The pivotal Explorer-HCM trial of Myokardia’s mavacamten was top-lined as a success in May, and now the magnitude of its benefit over placebo in patients with hypertrophic cardiomyopathy has been revealed. With twice as many responders in the treatment group as in the placebo arm Myokardia is well on track to submit an NDA at the beginning of next year.
The question for investors is whether the data are good enough not just for approval, but to hook a partner – or perhaps a buyer.
Hypertrophic cardiomyopathy is the most common genetic cardiovascular disease, affecting one in 500 people. Severe cases experience a progressive thickening of the heart muscles and consequent angina, heart failure, arrhythmia, syncope, or sudden cardiac death.
No therapies specifically for HCM exist; symptoms can be managed with generic drugs including beta blockers and blood thinners. Novartis’s heart failure therapy Entresto is also used off-label. A cardiac myosin inhibitor, mavacamten could become the first therapy to treat the underlying cause of the disorder.
Explorer-HCM set mavacamten against placebo in 251 patients with symptomatic, obstructive HCM. Patients received an initial 5mg dose per day, with two opportunities, at week 12 and 28, to adjust the dose to between 2.5mg and 15mg based on drug plasma concentration measures of heart health.
Data presented at the virtual meeting of the European Society of Cardiology today showed that 37% of patients randomised to mavacamten responded, compared with 17% of the placebo recipients, a highly statistically significant finding.
Patients were deemed to have responded if they had met various measures of cardiac function, listed below.
All the secondary endpoints were met too, also with statistical significance.
Explorer-HCM threw up no safety concerns either, with rates of treatment-emergent adverse events and serious cardiac adverse events being similar in the two arms – the rate of serious adverse events was numerically higher with placebo.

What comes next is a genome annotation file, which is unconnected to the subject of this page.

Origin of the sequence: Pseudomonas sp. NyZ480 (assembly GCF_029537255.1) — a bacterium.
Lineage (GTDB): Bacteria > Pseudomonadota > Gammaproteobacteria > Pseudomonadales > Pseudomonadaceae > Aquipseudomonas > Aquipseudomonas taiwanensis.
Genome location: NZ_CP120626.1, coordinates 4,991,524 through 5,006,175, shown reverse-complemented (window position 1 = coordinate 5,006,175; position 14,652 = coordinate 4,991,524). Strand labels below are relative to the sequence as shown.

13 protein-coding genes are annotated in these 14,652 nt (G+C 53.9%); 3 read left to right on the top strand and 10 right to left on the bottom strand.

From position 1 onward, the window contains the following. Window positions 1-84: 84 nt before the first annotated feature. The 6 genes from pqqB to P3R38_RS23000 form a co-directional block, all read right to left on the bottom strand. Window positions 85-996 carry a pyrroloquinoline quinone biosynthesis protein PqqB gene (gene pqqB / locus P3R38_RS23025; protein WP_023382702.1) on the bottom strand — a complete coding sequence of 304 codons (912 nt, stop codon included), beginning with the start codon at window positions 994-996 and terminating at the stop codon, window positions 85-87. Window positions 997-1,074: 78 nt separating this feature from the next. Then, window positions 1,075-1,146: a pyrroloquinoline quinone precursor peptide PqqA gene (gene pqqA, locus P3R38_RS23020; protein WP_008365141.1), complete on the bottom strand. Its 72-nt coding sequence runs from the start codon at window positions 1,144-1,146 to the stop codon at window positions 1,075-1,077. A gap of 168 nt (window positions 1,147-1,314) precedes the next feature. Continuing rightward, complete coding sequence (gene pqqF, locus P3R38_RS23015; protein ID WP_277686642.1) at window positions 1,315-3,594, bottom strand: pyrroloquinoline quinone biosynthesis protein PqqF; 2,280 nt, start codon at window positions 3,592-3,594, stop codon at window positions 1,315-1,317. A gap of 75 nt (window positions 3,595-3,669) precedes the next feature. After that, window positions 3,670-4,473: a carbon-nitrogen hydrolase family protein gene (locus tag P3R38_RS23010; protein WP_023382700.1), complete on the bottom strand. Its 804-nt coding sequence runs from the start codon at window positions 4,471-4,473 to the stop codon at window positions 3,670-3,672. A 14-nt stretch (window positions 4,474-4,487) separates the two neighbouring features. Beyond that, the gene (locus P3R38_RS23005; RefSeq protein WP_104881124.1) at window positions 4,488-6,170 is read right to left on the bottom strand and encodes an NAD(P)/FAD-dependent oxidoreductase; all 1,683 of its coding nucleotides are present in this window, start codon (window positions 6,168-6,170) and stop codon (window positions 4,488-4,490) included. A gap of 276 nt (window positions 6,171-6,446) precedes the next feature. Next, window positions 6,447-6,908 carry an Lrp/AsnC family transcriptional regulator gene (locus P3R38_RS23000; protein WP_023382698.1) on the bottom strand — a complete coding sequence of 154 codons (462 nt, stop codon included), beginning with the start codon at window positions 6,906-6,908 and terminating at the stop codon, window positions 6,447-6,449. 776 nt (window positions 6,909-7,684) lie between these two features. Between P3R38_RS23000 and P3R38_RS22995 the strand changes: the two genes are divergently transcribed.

Presenting the data, Professor Iacopo Olivotto of Careggi University Hospital in Florence said the Explorer-HCM results “provide evidence to support mavacamten as the first potential disease-specific, targeted treatment for obstructive HCM”.
Over to the FDA, then. Without approved therapies available for comparison it is tricky to predict mavacamten’s chances of regulatory success, and it is possible that a drug that only helps 37% of patients will not be considered good enough. But that possibility seems fairly remote. Mavacamten has breakthrough status, suggesting that the FDA is on board with the trial design, and HCM is a clear unmet need.
Mavacamten is the most advanced project in development for HCM by some way. There is an ongoing academic phase II trial, SilicoFCM, comparing Entresto with lifestyle management; perhaps Novartis could glom onto the results of this to seek label expansion into HCM. But the pharma giant has said nothing about doing so, and in any case phase III trials would presumably be necessary.
Otherwise there is only Celltrion’s CT-G20, in a 24-patient phase I trial versus placebo. Its primary outcome measure is the adverse event rate after 12 days of administration, and data could come in early 2021.
So if the FDA plays ball, Myokardia will have the HCM niche all to itself for some time. And with analysts forecasting blockbuster sales – $1.9bn in 2026 according to sellside consensus compiled by EvaluatePharma – Myokardia might be able to attract a partner. The company is partnered with LianBio for China, but since Myokardia’s partnership with Sanofi ended in January 2019 rights in the US and Europe are up for grabs.
As for a buyer, the group’s stock doubled in price when the top-line hit was revealed, and Myokardia now has a market cap in excess of $5bn. The opportunity for a bigger player to bag a bargain might have passed.